Barbara Burgum had completed an extensive restoration and renovation of her 1905 classic Craftsman in Deephaven. With the help of David Heide Design Studio, she meticulously preserved the home’s vintage Arts and Crafts aesthetic, while giving it a needed update.
Then, she focused on the two-acre wooded property, filled with oak trees older than the house, which deserved its own time-capsule transformation.
“This home is designed to be in a natural setting,” said Burgum. “It has all these porches and terraces and big windows to look out at the landscape and be surrounded by beauty.”
Her artfully planted collage of native prairie and rain gardens and cottage-style perennial beds is one of six chosen by a panel of judges from more than 175 submissions in this year’s Beautiful Gardens contest.
And it all started with an aversion to turf.
The grand historic lake home is perched atop a hill sloping down to the shoreline of Carson’s Bay. Burgum often sat on the gracious wraparound porch to gaze at the lake glistening in the sun. But the expanse was blanketed in green grass, hardly the glorious setting the retired landscape architect had in mind.
“For me, lawns are dull,” she said.
Instead of grass, she chose ecologically smart, native Minnesota plants to transform the property, while re-creating a small piece of the past: a time when the state was covered with prairies and savannas centuries ago.
Tough, deep-rooted natives are drought-tolerant, low-maintenance, control erosion and would thrive in the Deephaven setting. “And many varieties are magnets for butterflies and bees,” she said.
Burgum is passionate about promoting natives because she feels they’re underappreciated. “They have such beautiful structure, foliage and fragrance. And they’re not fussy.”
With such a large, challenging site, Burgum turned to the experts, Prairie Restorations, based in Princeton, Minn.
The Prairie Restorations team installed and established a native plant landscape with bags of mixed prairie plant seeds and hundreds of plugs of coneflowers, butterfly milkweed, asters, bee balm and other prairie perennials. They also helped her learn how to distinguish the plants from the weeds.
“It looked like heck for the first two summers,” she said. “Black-eyed Susans were the only ones that came up quickly.”
Over time, Burgum joined Wild Ones, a local organization that promotes native-plant landscapes, and filled in with her own assortment of natives, adding deep purple baptisia, bristly flowered rattlesnake master and showy foxglove penstemons for their texture, structure, foliage and color.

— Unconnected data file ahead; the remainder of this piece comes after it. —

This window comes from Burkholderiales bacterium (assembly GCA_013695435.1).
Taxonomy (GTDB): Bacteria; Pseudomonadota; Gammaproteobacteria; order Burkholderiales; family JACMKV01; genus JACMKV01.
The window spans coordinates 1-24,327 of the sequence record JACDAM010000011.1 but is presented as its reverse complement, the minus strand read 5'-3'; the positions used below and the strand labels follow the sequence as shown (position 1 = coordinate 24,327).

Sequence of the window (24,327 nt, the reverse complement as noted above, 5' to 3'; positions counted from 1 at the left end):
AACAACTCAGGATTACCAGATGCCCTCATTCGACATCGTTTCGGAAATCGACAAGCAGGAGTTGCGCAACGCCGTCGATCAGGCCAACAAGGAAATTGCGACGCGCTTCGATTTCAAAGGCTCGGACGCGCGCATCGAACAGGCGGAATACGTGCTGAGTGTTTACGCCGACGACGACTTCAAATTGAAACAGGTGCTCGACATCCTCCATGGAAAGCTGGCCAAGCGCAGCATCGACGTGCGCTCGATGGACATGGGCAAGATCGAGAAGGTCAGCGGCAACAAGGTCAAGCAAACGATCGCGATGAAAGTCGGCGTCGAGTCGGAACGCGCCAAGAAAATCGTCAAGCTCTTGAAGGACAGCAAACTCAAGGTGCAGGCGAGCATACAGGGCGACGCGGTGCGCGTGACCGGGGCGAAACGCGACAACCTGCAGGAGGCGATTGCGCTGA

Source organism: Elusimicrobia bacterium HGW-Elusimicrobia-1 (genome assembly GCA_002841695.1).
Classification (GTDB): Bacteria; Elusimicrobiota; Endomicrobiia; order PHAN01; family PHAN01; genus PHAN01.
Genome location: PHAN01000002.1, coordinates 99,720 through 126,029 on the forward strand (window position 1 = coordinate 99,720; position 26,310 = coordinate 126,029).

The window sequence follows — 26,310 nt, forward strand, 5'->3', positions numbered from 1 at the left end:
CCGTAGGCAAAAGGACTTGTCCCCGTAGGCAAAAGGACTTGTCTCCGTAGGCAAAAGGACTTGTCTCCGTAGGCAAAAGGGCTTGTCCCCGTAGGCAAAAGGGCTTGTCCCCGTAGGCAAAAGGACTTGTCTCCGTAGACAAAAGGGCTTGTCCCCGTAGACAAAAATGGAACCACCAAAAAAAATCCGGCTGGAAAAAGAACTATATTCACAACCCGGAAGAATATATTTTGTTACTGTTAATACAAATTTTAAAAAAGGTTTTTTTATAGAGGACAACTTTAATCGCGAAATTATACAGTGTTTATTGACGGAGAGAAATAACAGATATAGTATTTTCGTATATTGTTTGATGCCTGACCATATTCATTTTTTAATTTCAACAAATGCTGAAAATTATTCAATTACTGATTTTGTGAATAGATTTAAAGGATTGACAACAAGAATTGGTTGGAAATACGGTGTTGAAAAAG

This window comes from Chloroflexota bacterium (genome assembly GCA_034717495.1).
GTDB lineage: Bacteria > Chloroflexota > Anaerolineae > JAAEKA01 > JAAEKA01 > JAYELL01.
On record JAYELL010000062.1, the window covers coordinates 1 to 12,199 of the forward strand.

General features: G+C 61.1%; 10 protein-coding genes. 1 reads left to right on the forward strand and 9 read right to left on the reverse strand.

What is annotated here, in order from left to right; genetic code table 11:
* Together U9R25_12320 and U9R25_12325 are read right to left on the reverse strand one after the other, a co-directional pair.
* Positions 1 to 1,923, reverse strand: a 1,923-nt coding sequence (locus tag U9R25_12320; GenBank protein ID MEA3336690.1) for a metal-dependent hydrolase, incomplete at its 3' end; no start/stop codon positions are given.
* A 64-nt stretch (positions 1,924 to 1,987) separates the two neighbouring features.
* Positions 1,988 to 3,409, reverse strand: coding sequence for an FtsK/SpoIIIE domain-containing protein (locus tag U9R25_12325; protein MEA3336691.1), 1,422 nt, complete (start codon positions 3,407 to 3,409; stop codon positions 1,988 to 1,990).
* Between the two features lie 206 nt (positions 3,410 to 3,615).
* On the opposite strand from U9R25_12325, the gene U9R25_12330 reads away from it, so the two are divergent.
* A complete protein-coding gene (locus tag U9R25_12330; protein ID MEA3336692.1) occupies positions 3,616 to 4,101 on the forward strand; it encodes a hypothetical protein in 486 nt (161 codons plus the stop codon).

Ten years later, the lakeside landscape is a prolific, profuse, dense mass of blooming prairie perennials, tall waving grasses and woodland plants. Her free-flowing medley of favorites include cotton-candy plumed Queen of the Prairie and 8-foot-tall cup plants, which she allows to get out of control.
“They’re fun, trouble-free and add high drama,” she said. “I like to see birds drinking water from the cup.”
Burgum has infused her sunny native beds with far more vibrant flowering plants — for the colors and benefits to pollinators — than the typical tall prairie grasses.
“I’ve gone with shorter, fuller grasses like prairie dropseed, and like a big diversity of flowers for season-long color,” she said.
And while she likes a dense, lush look, she’ll yank plants if they start to get overcrowded in areas. “I like goldenrod, but not everywhere,” she said.
When it comes to plants that benefit pollinators, though, she draws the line. If a swamp milkweed is sprawling across a path, “I won’t cut it down because there might be monarch eggs on it,” she said.
Burgum’s gardens are shaped by a curving brick walkway and a new fieldstone wall, which was dry-laid by Landscape Renovations, to replicate pieces of an original Old World-style stone wall and pillars on the site.
The property on the front entry side of the home also underwent a dramatic transformation.
During the home renovation, it was a gravel lot for heavy equipment and trucks. Today, a 40-foot-long cedar pergola is the centerpiece of densely planted cottage-style gardens, called the “Barboretum” by her friends.
Wisteria, clematis and other vines climb the massive pergola, which also helps keep rabbits and deer from her raised vegetable beds. Mexican sunflowers and ruby red bee balm turn the gardens into a pollinator paradise.
For the expansive front and backyard gardenscapes, Burgum has had plenty of input and feedback from two friends, Frank Fitzgerald and Fred Rozumalski, both landscape architects who all met as classmates at the University of Minnesota in the 1980s.
Rozumalski helped design and plant the three rain gardens. Fitzgerald is a pro at creating eye-pleasing plant combinations.
As of last year, Burgum has been able to share her gardens with not only family and friends, but with the whole garden-loving internet community.
The “Deephaven Burgum Garden” is spotlighted in the Garden Club of America archives at the Smithsonian Institution in Washington, D.C., which documents the history of American gardens and landscapes from 1920 to the present (https://sova.si.edu).
Members of the Lake Minnetonka Garden Club, to which she belongs, nominated her for the national honor and took photos of her gardens throughout a year.
“It’s a huge honor,” she said. “It’s important to document gardens because if I move, they could disappear or change with new ownership. A garden is like an ephemeral plant.”
Today, lounging on her century-old Craftsman porch is “heaven on Earth” with prairie grasses waving in the wind and monarchs flitting on butterfly weed.
“I love seeing the changes from day to day,” she said, “and all the impossibly perfect details of each flower.”